The hard seltzer market has grown exponentially since the segment first popped up around 2016. Hard seltzers are viewed as fresh ready-to-drink (RTD) alcohol options with gender-neutral and better-for-you appeal. Pairing low-calorie and low-sugar attributes in a gluten-free, refreshing beverage during the flavored sparkling water boom has caused hard seltzers to become a consumer favorite, particularly with millennials1. These days, the hard seltzers segment is facing saturation, as new formulations and brands continually enter the competition, hoping for a taste of the impressive returns.
To stand out in this effervescent market, manufacturers must differentiate their products, particularly as many hard seltzer consumers are brand loyalists1. There is opportunity, however, as 46% of shoppers are willing to try other brands1. Above all, consumers are seeking hard seltzers that taste great. In fact, 35% of consumers rank flavor as the most important priority when considering hard seltzer purchases2. Second to that is alcohol by volume (ABV) and third is calories per serving2. To capture consumer audiences, developers need to find new ways to build in delicious flavor while ensuring calories are low, all without diluting their offerings.
Sparkling Sensory Experience
The broad interest in today’s hard seltzers suggests they are more than a passing fad. Consumers expect more in terms of flavor and performance—including a clean taste and less sugar. However, the finished product varies depending on the alcohol base used to produce these bubbly beverages, whether they are spirit-, wine-, malt- or sugar-based.
Distilled spirits have a perceived clean taste, but hard seltzers are brewed like beer, without distillation, and they do not always provide the desired taste or overall sensory experience. Hard seltzers that have a clean color and pour out of the can with exceptional transparency are more likely to resonate with consumers.
Within the alcohol industry, sugar-based seltzers are leading the pack. The current market share of RTD alcohol by base includes 53% for sugar base, 31% for malt base, 15% for spirit base and 1% for wine base3. Plus, sugar-based RTD alcohol is anticipated to grow by a CAGR of 20.5% by 20253. Sucrose, derived from cane or beet sugars, is a common base for hard seltzers though it brings its own share of challenges and processing requirements that may slow down production.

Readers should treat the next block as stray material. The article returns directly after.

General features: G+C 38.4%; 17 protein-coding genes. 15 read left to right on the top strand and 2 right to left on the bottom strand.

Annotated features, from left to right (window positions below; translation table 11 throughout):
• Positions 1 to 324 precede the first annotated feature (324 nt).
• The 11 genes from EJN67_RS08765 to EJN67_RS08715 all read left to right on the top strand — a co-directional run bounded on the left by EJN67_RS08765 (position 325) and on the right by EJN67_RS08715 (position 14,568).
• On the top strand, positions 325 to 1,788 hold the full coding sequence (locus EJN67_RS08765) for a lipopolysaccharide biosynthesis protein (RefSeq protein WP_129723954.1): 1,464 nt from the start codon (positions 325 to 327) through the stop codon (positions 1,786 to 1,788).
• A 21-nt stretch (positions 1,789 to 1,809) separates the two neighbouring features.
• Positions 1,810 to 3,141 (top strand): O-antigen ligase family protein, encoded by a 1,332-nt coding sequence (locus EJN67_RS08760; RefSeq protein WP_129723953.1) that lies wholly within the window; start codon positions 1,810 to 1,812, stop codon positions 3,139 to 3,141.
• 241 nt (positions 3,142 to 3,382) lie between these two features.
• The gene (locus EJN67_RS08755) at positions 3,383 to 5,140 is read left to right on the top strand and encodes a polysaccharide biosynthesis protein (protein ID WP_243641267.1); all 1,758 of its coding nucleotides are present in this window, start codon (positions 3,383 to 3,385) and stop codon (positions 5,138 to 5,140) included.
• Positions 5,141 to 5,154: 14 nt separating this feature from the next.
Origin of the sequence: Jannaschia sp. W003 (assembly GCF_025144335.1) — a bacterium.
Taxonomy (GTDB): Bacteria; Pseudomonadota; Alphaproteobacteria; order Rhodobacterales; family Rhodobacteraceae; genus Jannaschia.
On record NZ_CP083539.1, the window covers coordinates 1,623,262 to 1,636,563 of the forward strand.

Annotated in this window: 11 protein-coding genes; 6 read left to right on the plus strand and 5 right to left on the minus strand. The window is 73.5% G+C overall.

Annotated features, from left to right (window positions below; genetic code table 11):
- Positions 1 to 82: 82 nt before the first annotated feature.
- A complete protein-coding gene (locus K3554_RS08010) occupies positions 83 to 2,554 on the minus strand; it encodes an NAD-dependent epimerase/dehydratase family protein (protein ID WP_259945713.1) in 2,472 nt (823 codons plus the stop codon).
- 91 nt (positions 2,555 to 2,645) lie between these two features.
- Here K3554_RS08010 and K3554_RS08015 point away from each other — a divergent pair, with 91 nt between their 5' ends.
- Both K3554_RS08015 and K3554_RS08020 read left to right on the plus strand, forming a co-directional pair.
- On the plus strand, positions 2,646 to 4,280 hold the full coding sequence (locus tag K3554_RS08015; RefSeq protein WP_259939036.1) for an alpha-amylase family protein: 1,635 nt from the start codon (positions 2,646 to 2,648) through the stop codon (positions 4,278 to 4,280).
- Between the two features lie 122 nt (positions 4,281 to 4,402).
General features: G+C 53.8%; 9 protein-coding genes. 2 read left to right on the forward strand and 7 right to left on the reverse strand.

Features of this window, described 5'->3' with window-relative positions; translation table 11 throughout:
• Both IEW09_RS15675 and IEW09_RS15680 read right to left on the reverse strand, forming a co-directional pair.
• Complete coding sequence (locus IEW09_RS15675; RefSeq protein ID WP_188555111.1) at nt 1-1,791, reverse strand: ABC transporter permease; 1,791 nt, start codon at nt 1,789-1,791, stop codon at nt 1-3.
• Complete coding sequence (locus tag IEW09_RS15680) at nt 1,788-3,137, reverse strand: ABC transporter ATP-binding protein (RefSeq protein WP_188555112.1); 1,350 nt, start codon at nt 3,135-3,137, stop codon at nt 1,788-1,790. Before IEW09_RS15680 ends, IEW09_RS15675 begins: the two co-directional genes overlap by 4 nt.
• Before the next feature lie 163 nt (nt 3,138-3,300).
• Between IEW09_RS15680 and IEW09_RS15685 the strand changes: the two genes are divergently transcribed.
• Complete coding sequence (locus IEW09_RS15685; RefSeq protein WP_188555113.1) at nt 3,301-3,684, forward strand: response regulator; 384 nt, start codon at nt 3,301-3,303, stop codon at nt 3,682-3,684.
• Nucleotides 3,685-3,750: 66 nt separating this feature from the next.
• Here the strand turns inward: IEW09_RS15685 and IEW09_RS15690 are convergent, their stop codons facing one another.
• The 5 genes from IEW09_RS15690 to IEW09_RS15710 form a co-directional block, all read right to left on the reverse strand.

Formulators that leverage a simple sugar like ADM’s Liquid Dextrose Edge will be pleased with its ease-of-use as a drop-in fermentation solution that does not require additional processing, keeping capital costs low. Liquid Dextrose Edge delivers clear color and clean taste and also produces fewer residual sugars post-fermentation than sucrose. Pairing a clean and clear sugar base with flavors derived from natural sources can elevate the sensory experience.
Intensifying Alcohol Content
As the hard seltzer market continues to expand and evolve, stronger seltzers are emerging on the scene. While hard seltzers started out as easy drinking, low ABV alternatives, the segment is starting to include buzzier beverages with higher ABVs. Global brands and craft brewers alike are getting into the hard seltzer game, which may be part of the reason some new product launches are amping up from 4% ABV to 5% or higher. For hard seltzers to win over the stronger beer drinkers of the world, higher ABVs can be a helpful differentiator.
Achieving a higher ABV while optimizing production with rapid fermentation rates and high attenuation can be difficult with sucrose as an alcohol base. Processing efficiencies rely on a higher real degree of fermentation (RDF) and lower real extract to alcohol ratio (RE/Alcw).
In other words, manufacturers aim to decrease residual sugars and increase yeast productivity, accounting for reduced loss of product and better asset utilization. Moreover, brewing a higher ABV can affect calorie content in the finished product. Fermentation yields unconverted sugars (fructose and dextrose), and these additional sugars also add calories.
Fizzling Out the Calories
Today’s consumers are evaluating product labels across categories, and the number of calories is a key factor for many shoppers. Beverages are highly scrutinized, with 56% of U.S. adults saying they review beverage nutrition fact panels and 53% reviewing beverage ingredient lists4. With beverages, especially those that are fermented, deriving a portion of their total calories from added sugars, options that have fewer sugars and calories are delivering on consumer demand. So as shoppers scan hard seltzer product labels for a desired ABV and calorie count, they’re also checking for the alcohol listed on the ingredient label and avoiding an abundance of sugar.
Hard seltzer brands that partner with a global supplier that provides quality solutions, a wide portfolio and technical expertise will be poised for success with consumers. They’re also more likely to capture new shopper attention in the ever-expanding hard seltzer category.
Rishi Shukla is a research fellow at ADM’s Science & Technology Center. Contact ADM to learn more about ADM’s fermentation science.
1ADM Outside Voice℠, Hard Seltzer Market Exploration Study, January 2021
2ADM Outside Voice℠, Hard Seltzer Consumption, November 2021
3Euromonitor International. NA. RTD Alcohol, May 2022
4ADM Outside Voice℠, Consumers & Sugar Reduction, August 2020
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